verb (used with object)

verb (used without object)


    kick against the pricks, to resist incontestable facts or authority; protest uselessly: In appealing the case again, you will just be kicking against the pricks.
    prick up one's ears, to become very alert; listen attentively: The reporter pricked up his ears at the prospect of a scoop.

Origin of prick

before 1000; (noun) Middle English prike; Old English prica, price dot, point; (v.) Middle English priken, Old English prician; cognate with Dutch, Low German prik point
Related formsprick·er, nounprick·ing·ly, adverbun·pricked, adjective Unabridged Based on the Random House Unabridged Dictionary, © Random House, Inc. 2019

Examples from the Web for pricker

Historical Examples of pricker

  • When we had had Pricker for some weeks, we received a present of a second hedgehog.

    Live Toys

    Emma Davenport

  • So that we felt quite easy about the safety of Pricker and his comrade.

    Live Toys

    Emma Davenport

  • "It is only Prim, Prig, and Pricker making sport," replied the servant.

  • Next, he cuts a wooden plug to fit the quill; into the plug, the pricker is fixed.

    The Art of Travel

    Francis Galton

  • Any suitable note-book with a pencil goes into a pocket, taking the place of the tablet and pricker.

British Dictionary definitions for pricker



a person or thing that pricks
US a thorn; prickle


verb (mainly tr)

  1. to make (a small hole) in (something) by piercing lightly with a sharp point
  2. to wound in this manner
(intr) to cause or have a piercing or stinging sensation
to cause to feel a sharp emotional painknowledge of such poverty pricked his conscience
to puncture or pierce
to mark, delineate, or outline by dots or punctures
(also intr usually foll by up) to rise or raise erect; pointthe dog pricked his ears up at his master's call
(usually foll by out or off) to transplant (seedlings) into a larger container
(often foll by off) nautical to measure or trace (a course, distance, etc) on a chart with dividers
archaic to rouse or impel; urge on
(intr) archaic to ride fast on horseback; spur a horse on
prick up one's ears to start to listen attentively; become interested


the act of pricking or the condition or sensation of being pricked
a mark made by a sharp point; puncture
a sharp emotional pain resembling the physical pain caused by being prickeda prick of conscience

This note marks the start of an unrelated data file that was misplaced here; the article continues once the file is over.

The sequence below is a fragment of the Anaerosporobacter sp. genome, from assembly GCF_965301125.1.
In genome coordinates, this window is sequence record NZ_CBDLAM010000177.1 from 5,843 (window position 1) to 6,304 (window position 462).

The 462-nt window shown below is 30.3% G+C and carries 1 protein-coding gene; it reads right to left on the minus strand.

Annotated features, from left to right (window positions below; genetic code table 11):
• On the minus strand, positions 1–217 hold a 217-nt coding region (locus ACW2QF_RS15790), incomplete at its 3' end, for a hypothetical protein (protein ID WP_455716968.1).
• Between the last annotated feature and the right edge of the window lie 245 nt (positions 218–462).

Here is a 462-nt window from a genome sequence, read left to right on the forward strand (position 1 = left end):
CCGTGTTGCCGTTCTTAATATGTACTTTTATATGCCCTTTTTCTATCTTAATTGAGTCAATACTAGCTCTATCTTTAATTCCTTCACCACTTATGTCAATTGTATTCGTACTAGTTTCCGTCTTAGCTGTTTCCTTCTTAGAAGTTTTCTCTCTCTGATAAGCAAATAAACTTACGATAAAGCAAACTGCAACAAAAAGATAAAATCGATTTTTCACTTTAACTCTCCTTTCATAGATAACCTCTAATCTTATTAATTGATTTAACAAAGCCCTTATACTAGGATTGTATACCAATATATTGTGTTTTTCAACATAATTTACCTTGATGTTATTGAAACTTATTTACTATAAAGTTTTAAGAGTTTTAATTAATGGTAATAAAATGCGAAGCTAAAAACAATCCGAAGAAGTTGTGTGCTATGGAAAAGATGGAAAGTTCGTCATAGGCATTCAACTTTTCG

a taboo slang word for penis
slang, derogatory an obnoxious or despicable man
an instrument or weapon with a sharp point, such as a thorn, goad, bee sting, etc
the footprint or track of an animal, esp a hare
obsolete a small mark caused by pricking a surface; dot; point
kick against the pricks to hurt oneself by struggling against something in vain

Word Origin for prick

Old English prica point, puncture; related to Dutch prik, Icelandic prik short stick, Swedish prick point, stick
Collins English Dictionary - Complete & Unabridged 2012 Digital Edition © William Collins Sons & Co. Ltd. 1979, 1986 © HarperCollins Publishers 1998, 2000, 2003, 2005, 2006, 2007, 2009, 2012

Word Origin and History for pricker



Middle English prikke, from Old English prica (n.) "point, puncture; particle, small portion of space or time," common West Germanic (cf. Low German prik "point," Middle Dutch prick, Dutch prik, Swedish prick "point, dot"). Meaning "pointed weapon, dagger" is first attested 1550s.

Earliest recorded use for "penis" is 1590s (Shakespeare puns upon it). My prick was used 16c.-17c. as a term of endearment by "immodest maids" for their boyfriends. As a term of abuse, it is attested by 1929. Prick-teaser attested from 1958. To kick against the pricks (Acts ix:5, first in the translation of 1382) is probably from sense of "a goad for oxen" (mid-14c.).



Old English prician "to prick, pierce, prick out, sting," from West Germanic *prikojanan (cf. Low German pricken, Dutch prikken "to prick"); Danish prikke "to mark with dots," Swedish pricka "to point, prick, mark with dots" probably are from Low German. Related: Pricked; pricking. To prick up one's ears is 1580s, originally of animals with pointed ears (prycke-eared, of foxes, is from 1520s).

Online Etymology Dictionary, © 2010 Douglas Harper